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The AI trained to recognise waste for recycling

The AI trained to recognise waste for recycling

According to the World Bank, approximately 2.24 billion tonnes of solid waste was generated in 2020, and this figure is expected to rise by 73% to 3.88 billion tonnes by 2050. One particularly problematic component of waste is plastic, with over 8.3 billion tonnes of plastic waste produced between the 1950s and 2015.

To address these challenges, companies like Greyparrot, a UK start-up, have developed AI systems that analyze waste processing and recycling facilities. Greyparrot uses cameras and AI software to track waste objects in real time, providing valuable insights for waste managers and regulators. The data generated by such technologies can lead to more efficient operations and influence packaging design, ultimately reducing waste and improving resource utilization.

Another company, Footprint, focuses on creating better packaging solutions. They collaborate with supermarkets and brands like Gillette to replace plastic trays with plant-based fiber alternatives. Troy Swope, the founder of Footprint, emphasizes the need to reduce dependence on single-use plastics, highlighting that recycling alone is not a sufficient solution.

Greenwashing, where misleading claims about eco-friendly packaging are made, further complicates the issue. Mikela Druckman of Greyparrot stresses the importance of verified facts to avoid confusion among consumers.

Polytag, a UK firm, has introduced an innovative solution to ensure transparency in plastic bottle recycling. They utilize ultraviolet (UV) tags that are only visible to their machine readers. By tracking the number of bottles recycled in real-time, brands gain access to previously unavailable data, helping them monitor their recycling efforts.

To incentivize recycling and increase participation, the UK government, Wales, and Northern Ireland plan to launch a deposit return scheme in 2025. Reverse vending machines placed in shops and public areas will allow individuals to deposit plastic bottles and metal cans in exchange for monetary rewards.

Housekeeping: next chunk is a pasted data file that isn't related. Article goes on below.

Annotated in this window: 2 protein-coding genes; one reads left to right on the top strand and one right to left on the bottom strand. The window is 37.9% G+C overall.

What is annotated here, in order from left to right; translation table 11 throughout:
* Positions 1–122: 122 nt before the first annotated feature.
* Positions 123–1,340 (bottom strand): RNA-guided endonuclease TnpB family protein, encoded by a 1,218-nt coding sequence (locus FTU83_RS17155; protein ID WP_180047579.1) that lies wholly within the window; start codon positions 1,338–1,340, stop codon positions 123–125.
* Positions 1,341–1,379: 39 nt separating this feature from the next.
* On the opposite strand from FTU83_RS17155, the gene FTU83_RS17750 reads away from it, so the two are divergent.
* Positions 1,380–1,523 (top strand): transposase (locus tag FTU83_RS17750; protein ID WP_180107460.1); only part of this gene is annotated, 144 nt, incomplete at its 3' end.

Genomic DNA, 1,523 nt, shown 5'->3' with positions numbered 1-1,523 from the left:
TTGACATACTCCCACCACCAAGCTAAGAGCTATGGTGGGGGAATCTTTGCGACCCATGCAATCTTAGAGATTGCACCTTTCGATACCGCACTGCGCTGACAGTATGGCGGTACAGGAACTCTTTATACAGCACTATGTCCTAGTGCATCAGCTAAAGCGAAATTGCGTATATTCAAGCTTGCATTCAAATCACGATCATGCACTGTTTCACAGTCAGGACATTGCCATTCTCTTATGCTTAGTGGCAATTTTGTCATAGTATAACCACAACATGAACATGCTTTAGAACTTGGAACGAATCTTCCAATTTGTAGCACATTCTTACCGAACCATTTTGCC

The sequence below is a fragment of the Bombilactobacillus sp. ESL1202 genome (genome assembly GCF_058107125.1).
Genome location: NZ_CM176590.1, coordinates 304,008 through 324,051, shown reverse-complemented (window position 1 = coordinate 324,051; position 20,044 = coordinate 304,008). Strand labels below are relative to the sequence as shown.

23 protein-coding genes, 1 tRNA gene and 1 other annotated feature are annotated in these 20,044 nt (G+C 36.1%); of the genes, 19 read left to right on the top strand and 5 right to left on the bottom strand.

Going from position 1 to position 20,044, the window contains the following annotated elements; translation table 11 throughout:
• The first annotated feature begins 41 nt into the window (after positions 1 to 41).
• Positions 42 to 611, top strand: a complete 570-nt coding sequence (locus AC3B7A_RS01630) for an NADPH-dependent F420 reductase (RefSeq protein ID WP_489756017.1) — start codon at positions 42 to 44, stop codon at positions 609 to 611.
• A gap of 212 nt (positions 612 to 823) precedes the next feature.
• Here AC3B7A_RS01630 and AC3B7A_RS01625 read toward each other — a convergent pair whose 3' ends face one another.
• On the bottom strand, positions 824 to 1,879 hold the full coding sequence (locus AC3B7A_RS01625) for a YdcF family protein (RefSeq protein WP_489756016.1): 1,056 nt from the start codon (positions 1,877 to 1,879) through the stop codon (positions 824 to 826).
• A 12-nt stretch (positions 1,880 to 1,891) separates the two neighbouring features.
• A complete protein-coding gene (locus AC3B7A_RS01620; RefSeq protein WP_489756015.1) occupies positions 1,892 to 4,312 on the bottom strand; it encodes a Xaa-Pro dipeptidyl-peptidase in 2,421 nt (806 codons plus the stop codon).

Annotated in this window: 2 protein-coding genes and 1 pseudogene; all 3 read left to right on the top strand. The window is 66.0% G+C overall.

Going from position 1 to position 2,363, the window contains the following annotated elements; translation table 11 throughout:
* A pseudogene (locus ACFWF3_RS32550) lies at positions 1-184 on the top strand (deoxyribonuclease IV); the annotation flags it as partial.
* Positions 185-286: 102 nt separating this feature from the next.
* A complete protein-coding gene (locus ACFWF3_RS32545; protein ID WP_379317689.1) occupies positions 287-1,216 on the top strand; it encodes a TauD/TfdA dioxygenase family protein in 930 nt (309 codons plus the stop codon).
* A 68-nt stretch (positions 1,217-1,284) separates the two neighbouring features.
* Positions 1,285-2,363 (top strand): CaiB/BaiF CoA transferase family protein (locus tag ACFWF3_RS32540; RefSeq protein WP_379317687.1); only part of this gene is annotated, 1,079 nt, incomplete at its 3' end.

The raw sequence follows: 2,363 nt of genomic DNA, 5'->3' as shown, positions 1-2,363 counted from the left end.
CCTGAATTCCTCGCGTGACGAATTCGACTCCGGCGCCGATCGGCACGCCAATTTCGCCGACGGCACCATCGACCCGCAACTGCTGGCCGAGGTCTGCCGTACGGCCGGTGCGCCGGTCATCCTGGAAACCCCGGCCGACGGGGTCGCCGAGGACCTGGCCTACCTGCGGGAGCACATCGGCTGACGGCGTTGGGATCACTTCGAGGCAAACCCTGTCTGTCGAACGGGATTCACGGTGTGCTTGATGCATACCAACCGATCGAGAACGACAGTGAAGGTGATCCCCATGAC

However, new challenges continue to arise. The growing popularity of e-cigarettes and vapes has created a significant amount of electronic waste that is difficult to recycle. Disposing of single-use vapes contradicts the principles of the circular economy and results in various materials, such as plastics, metals, and lithium batteries, ending up in landfills. This not only contributes to environmental pollution but also wastes critical raw materials.

Ray Parmenter from the Chartered Institute of Waste Management emphasizes the need to rethink the use of disposable vapes and shift towards more sustainable alternatives. Mikela Druckman echoes this sentiment, suggesting that the focus should be on reducing consumption rather than finding recycling solutions for inherently wasteful products.

Ultimately, addressing the waste crisis requires collaboration among industry, policymakers, and consumers. While companies and policymakers play a vital role in developing recyclable and reusable products and implementing effective waste management strategies, individuals can contribute by consuming less and making conscious choices to reduce waste.


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